FIG. 4 shows yet another embodiment of the radiating element according to the present invention. In this embodiment, a single sheet metal is used and, for example, is stamped to provide substantially two sections 440 and 450. Section 450 has a sub-section 430 with a meandering structure or shape. Only a single ground connection 425 is needed. This connection is positioned, preferably, at the joint point where both antenna elements are connected. The “hot” connection 415 is placed in a similar manner as shown in FIGS. 2 and 3.

The sub-section of the antenna element comprising a meandering structure or form can have a plurality of different shapes. It is essential, however, that the effective length of the sub-section is longer than the physical length d of this sub-section to elongate the effective overall electrical length of the antenna element. Also, no additional manufacture steps are necessary, as the meander-like structure is formed within the surface plane of the radiating element.

FIGS. 5-7 show various different embodiments of the radiating element of multi-band PIF antennas according to the present invention. For example, FIGS. 5A-D, 6C and 6E use a meandering form having a sinusoidal waveform shape placed in different parts of the L-shaped antenna element. FIGS. 5E and 5F use elongating sub-sections providing a triangular waveform shape placed in different parts of the L-shaped antenna element. Also, FIGS. 6A, 6B and 6D show elongating meander sub-sections having a rectangular waveform shape. FIGS. 6F, 7A and 7B each show two elongating meander sub-sections in the radiating element using combinations of differently shaped meandering sub-sections. More than one sub-section can be provided, as shown in FIGS. 6F, 7A and 7B. Multiple sub-sections can have the same or similar shapes or different shapes depending on the desired resonance frequency.

FIG. 7C shows yet another embodiment of the present invention. In this embodiment, the meander-like sub-section is provided within the substantially rectangular antenna element. Thus, depending on the placement of the ground connection, either the L-shaped element is elongated or the rectangular element is elongated.

It is contemplated and within the scope of the present invention that coupling to the radiating element at more than two contact locations may be utilized for increased bandwidth of the PIFA, according to the present invention.

The ground plane and/or the radiating element may have openings, e.g., holes or cutouts, therein for reduction of weight and/or attachment of mechanical support(s), e.g., dielectric insulating supports (not illustrated) holding the ground plane and/or the radiating element.

The present invention is not restricted to any one shape, size and/or form as shown in FIGS. 5-7. The ground plane and radiating element may be made of any type of conducting material, e.g., metal, metal alloys, graphite impregnated cloth, film having a conductive coating thereon, etc. The distance between the radiating element and the ground plane need not be constant. The multiple contact location embodiments of the present invention may also be used effectively in planar structures for push bend antenna configurations without an increase in fabrication costs.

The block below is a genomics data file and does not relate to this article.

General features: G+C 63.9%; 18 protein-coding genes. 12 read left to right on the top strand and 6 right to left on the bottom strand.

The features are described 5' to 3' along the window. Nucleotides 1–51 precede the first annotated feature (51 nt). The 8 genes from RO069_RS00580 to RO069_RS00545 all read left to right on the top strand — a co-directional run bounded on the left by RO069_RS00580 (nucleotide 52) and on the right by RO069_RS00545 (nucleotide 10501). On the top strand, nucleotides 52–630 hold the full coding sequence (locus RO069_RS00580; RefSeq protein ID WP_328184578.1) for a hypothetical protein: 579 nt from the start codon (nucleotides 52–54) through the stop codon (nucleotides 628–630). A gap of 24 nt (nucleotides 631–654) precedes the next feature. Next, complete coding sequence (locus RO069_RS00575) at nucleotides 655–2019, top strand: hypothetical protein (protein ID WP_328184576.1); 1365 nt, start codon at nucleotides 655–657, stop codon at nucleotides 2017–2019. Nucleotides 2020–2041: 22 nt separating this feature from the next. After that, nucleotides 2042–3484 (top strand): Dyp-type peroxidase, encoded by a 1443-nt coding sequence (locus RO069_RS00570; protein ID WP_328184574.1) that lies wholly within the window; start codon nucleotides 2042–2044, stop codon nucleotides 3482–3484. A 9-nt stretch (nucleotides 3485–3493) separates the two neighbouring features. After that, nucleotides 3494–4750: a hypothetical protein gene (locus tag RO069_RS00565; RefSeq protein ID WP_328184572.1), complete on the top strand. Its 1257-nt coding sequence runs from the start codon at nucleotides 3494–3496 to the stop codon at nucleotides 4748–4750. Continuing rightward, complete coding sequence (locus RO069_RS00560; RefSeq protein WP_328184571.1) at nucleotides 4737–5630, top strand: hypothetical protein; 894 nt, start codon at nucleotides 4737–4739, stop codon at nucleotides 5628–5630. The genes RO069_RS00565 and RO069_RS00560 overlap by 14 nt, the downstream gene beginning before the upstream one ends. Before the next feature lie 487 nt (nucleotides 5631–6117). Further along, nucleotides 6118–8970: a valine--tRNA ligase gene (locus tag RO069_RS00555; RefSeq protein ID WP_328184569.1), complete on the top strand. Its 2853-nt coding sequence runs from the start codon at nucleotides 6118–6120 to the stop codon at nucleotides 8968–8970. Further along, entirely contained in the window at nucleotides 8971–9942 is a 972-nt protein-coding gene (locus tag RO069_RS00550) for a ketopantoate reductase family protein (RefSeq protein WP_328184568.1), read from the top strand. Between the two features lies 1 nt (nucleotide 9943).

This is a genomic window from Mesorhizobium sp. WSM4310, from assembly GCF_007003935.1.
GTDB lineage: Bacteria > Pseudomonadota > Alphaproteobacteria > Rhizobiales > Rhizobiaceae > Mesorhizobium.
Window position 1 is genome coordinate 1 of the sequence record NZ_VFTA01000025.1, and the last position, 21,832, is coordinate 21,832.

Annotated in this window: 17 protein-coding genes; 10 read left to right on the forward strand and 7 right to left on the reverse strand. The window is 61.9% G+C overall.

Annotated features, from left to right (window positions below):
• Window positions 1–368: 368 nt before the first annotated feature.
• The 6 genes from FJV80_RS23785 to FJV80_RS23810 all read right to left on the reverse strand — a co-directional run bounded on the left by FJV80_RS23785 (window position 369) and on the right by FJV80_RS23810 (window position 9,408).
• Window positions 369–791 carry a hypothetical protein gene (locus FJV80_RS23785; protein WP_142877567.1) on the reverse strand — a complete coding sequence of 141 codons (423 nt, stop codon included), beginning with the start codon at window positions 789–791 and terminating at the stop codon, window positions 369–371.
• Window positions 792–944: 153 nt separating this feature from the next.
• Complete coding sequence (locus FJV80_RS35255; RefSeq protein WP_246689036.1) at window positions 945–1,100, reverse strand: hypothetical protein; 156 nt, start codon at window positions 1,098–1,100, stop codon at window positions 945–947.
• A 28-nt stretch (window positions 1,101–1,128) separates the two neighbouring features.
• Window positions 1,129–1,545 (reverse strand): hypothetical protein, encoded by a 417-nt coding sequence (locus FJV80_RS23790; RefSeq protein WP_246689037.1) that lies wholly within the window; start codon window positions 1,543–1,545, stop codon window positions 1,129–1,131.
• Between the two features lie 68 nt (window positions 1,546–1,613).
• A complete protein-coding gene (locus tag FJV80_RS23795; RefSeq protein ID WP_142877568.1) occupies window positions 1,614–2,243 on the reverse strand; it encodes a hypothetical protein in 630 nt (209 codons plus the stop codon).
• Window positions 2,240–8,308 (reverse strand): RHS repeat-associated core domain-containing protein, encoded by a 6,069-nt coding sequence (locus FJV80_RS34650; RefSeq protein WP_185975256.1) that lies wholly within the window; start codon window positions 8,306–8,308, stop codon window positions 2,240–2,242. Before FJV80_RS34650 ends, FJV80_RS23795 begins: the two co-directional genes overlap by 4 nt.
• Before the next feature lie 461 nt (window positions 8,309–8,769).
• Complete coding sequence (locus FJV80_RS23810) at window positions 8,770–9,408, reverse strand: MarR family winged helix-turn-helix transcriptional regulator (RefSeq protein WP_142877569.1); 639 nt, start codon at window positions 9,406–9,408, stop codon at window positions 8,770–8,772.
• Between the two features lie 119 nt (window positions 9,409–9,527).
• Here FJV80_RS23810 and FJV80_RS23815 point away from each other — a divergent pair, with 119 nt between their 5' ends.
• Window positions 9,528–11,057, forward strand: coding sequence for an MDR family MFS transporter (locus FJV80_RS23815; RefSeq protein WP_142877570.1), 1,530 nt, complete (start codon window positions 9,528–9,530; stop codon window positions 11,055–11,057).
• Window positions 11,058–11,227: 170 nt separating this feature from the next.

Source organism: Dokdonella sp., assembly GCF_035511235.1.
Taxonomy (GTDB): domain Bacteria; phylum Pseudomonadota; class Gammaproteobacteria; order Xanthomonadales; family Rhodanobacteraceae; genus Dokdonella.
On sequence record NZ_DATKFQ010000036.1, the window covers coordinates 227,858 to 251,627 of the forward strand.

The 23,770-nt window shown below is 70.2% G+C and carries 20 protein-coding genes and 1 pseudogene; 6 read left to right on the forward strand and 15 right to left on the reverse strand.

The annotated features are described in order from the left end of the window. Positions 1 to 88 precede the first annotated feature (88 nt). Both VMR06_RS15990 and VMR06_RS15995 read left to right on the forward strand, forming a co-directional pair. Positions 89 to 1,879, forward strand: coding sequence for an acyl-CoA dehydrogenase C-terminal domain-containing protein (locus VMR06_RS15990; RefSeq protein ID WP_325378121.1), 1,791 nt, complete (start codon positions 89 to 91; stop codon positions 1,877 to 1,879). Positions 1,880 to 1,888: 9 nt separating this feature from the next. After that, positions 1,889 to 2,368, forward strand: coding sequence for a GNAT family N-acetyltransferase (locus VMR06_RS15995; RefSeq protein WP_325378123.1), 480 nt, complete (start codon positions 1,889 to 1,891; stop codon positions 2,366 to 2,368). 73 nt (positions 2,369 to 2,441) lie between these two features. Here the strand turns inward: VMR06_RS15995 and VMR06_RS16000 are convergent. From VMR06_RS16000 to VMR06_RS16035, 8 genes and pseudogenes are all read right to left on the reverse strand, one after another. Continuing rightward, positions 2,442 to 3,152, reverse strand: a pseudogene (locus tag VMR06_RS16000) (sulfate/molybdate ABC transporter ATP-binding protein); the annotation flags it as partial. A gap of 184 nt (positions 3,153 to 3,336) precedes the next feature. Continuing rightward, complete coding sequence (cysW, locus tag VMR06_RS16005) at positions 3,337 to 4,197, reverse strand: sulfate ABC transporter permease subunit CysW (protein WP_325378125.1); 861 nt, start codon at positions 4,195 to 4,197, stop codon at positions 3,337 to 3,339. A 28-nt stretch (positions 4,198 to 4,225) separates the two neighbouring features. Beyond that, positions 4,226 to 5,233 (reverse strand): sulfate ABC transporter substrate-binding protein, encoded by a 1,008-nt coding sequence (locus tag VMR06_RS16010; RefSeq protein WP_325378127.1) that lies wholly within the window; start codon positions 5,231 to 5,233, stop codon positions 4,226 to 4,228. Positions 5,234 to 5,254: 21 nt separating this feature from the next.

The application of the elongating meandering sub-section is of course not limited to multi-band antennas but can also be used in any type of single-band antenna. Depending on the connection of the ground and “hot” connections, the antenna shown in FIG. 7C can be used, for example, as a single band antenna. Any other single band antenna using an antenna type similar to the above shown multi-band antennas can be modified according to the principles of the present invention.

As described above, the combination of different contact locations on the radiating element in multi-band antennas results in a multiple resonance, closely coupled, “stagger tuned” PIFA structure.

With the use of the meandering structure in the radiating element of the PIFA, the physical size or profile of the PIF antenna can stay the same while the resonance frequency can be lowered. Thus, a lower frequency range can be provided by the PIFA according to the invention without changing mechanical parts or making the phone size bigger in order to accommodate an otherwise larger antenna profile that would result if the invention were not used. Further, when a frequency change is not desired, existing phones can be built with an even smaller profile since the PIF antenna at a given operating frequency band with the meander structure requires a smaller volume than a PIF antenna without a meandering structure for the same operating frequency band.

The present invention has been described in terms of specific exemplary embodiments. In accordance with the present invention, the parameters for a system may be varied, typically with a design engineer specifying and selecting them for the desired application. Further, it is contemplated that other embodiments, which may be devised readily by persons of ordinary skill in the art based on the teachings set forth herein, may be within the scope of the invention, which is defined by the appended claims. The present invention may be modified and practiced in different but equivalent manners that will be apparent to those skilled in the art and having the benefit of the teachings set forth herein.

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Classifications
U.S. Classification343/700.0MS, 343/846
International ClassificationH01Q9/04, H01Q1/24, H01Q5/00
Cooperative ClassificationH01Q1/38, H01Q5/0093, H01Q1/243, H01Q9/0421
European ClassificationH01Q5/00P, H01Q1/24A1A, H01Q9/04B2, H01Q1/38